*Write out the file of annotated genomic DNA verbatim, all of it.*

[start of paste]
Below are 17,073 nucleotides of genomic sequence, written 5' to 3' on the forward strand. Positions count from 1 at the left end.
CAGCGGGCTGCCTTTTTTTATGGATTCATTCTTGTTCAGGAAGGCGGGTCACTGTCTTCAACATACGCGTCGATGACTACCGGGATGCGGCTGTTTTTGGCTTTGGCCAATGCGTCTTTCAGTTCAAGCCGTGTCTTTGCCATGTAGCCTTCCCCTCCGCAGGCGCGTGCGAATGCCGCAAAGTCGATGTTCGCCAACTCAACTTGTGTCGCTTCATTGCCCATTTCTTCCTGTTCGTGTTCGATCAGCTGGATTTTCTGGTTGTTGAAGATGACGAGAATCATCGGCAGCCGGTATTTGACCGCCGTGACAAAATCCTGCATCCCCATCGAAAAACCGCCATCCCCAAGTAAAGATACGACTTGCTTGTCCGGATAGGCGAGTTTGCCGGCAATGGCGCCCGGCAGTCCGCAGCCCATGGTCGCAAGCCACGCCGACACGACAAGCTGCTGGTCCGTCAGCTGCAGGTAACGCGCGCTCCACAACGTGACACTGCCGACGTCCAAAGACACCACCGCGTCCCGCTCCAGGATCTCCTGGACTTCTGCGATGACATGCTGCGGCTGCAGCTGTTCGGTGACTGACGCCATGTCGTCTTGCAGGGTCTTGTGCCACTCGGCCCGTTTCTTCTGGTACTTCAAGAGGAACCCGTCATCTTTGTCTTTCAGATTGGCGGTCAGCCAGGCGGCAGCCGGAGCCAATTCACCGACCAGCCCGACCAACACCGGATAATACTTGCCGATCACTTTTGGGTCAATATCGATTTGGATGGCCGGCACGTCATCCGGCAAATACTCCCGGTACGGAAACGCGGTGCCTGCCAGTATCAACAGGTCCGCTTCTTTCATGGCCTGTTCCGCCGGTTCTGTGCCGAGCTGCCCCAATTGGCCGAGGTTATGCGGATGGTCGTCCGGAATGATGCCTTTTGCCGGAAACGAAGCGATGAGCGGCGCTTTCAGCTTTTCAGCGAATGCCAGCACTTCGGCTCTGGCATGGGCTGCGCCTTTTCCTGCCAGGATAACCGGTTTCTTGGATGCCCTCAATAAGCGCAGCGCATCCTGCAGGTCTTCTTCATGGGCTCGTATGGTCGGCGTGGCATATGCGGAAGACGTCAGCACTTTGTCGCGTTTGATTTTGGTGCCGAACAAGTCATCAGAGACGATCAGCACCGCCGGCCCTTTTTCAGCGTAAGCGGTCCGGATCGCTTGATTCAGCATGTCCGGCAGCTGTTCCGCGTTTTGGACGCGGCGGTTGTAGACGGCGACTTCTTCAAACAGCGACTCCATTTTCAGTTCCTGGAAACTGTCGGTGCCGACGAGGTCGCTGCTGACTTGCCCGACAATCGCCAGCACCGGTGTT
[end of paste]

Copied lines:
Below are 17,073 nucleotides of genomic sequence, written 5' to 3' on the forward strand. Positions count from 1 at the left end.
CAGCGGGCTGCCTTTTTTTATGGATTCATTCTTGTTCAGGAAGGCGGGTCACTGTCTTCAACATACGCGTCGATGACTACCGGGATGCGGCTGTTTTTGGCTTTGGCCAATGCGTCTTTCAGTTCAAGCCGTGTCTTTGCCATGTAGCCTTCCCCTCCGCAGGCGCGTGCGAATGCCGCAAAGTCGATGTTCGCCAACTCAACTTGTGTCGCTTCATTGCCCATTTCTTCCTGTTCGTGTTCGATCAGCTGGATTTTCTGGTTGTTGAAGATGACGAGAATCATCGGCAGCCGGTATTTGACCGCCGTGACAAAATCCTGCATCCCCATCGAAAAACCGCCATCCCCAAGTAAAGATACGACTTGCTTGTCCGGATAGGCGAGTTTGCCGGCAATGGCGCCCGGCAGTCCGCAGCCCATGGTCGCAAGCCACGCCGACACGACAAGCTGCTGGTCCGTCAGCTGCAGGTAACGCGCGCTCCACAACGTGACACTGCCGACGTCCAAAGACACCACCGCGTCCCGCTCCAGGATCTCCTGGACTTCTGCGATGACATGCTGCGGCTGCAGCTGTTCGGTGACTGACGCCATGTCGTCTTGCAGGGTCTTGTGCCACTCGGCCCGTTTCTTCTGGTACTTCAAGAGGAACCCGTCATCTTTGTCTTTCAGATTGGCGGTCAGCCAGGCGGCAGCCGGAGCCAATTCACCGACCAGCCCGACCAACACCGGATAATACTTGCCGATCACTTTTGGGTCAATATCGATTTGGATGGCCGGCACGTCATCCGGCAAATACTCCCGGTACGGAAACGCGGTGCCTGCCAGTATCAACAGGTCCGCTTCTTTCATGGCCTGTTCCGCCGGTTCTGTGCCGAGCTGCCCCAATTGGCCGAGGTTATGCGGATGGTCGTCCGGAATGATGCCTTTTGCCGGAAACGAAGCGATGAGCGGCGCTTTCAGCTTTTCAGCGAATGCCAGCACTTCGGCTCTGGCATGGGCTGCGCCTTTTCCTGCCAGGATAACCGGTTTCTTGGATGCCCTCAATAAGCGCAGCGCATCCTGCAGGTCTTCTTCATGGGCTCGTATGGTCGGCGTGGCATATGCGGAAGACGTCAGCACTTTGTCGCGTTTGATTTTGGTGCCGAACAAGTCATCAGAGACGATCAGCACCGCCGGCCCTTTTTCAGCGTAAGCGGTCCGGATCGCTTGATTCAGCATGTCCGGCAGCTGTTCCGCGTTTTGGACGCGGCGGTTGTAGACGGCGACTTCTTCAAACAGCGACTCCATTTTCAGTTCCTGGAAACTGTCGGTGCCGACGAGGTCGCTGCTGACTTGCCCGACAATCGCCAGCACCGGTGTT